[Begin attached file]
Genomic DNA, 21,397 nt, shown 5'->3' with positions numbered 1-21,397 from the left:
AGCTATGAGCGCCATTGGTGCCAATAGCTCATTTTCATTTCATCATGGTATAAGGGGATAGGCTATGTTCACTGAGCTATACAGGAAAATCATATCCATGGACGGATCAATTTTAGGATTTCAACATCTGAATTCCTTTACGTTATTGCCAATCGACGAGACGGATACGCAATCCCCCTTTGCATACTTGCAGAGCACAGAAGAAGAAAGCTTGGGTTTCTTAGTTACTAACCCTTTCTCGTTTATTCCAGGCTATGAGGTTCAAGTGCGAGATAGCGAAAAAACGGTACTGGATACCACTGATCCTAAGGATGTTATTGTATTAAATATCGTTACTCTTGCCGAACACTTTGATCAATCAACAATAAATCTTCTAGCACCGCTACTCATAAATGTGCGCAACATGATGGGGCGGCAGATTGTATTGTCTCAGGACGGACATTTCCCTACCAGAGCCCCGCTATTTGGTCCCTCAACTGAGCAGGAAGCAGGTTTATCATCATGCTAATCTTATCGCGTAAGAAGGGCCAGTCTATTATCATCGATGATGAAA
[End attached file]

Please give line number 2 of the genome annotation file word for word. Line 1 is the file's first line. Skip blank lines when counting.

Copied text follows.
AGCTATGAGCGCCATTGGTGCCAATAGCTCATTTTCATTTCATCATGGTATAAGGGGATAGGCTATGTTCACTGAGCTATACAGGAAAATCATATCCATGGACGGATCAATTTTAGGATTTCAACATCTGAATTCCTTTACGTTATTGCCAATCGACGAGACGGATACGCAATCCCCCTTTGCATACTTGCAGAGCACAGAAGAAGAAAGCTTGGGTTTCTTAGTTACTAACCCTTTCTCGTTTATTCCAGGCTATGAGGTTCAAGTGCGAGATAGCGAAAAAACGGTACTGGATACCACTGATCCTAAGGATGTTATTGTATTAAATATCGTTACTCTTGCCGAACACTTTGATCAATCAACAATAAATCTTCTAGCACCGCTACTCATAAATGTGCGCAACATGATGGGGCGGCAGATTGTATTGTCTCAGGACGGACATTTCCCTACCAGAGCCCCGCTATTTGGTCCCTCAACTGAGCAGGAAGCAGGTTTATCATCATGCTAATCTTATCGCGTAAGAAGGGCCAGTCTATTATCATCGATGATGAAA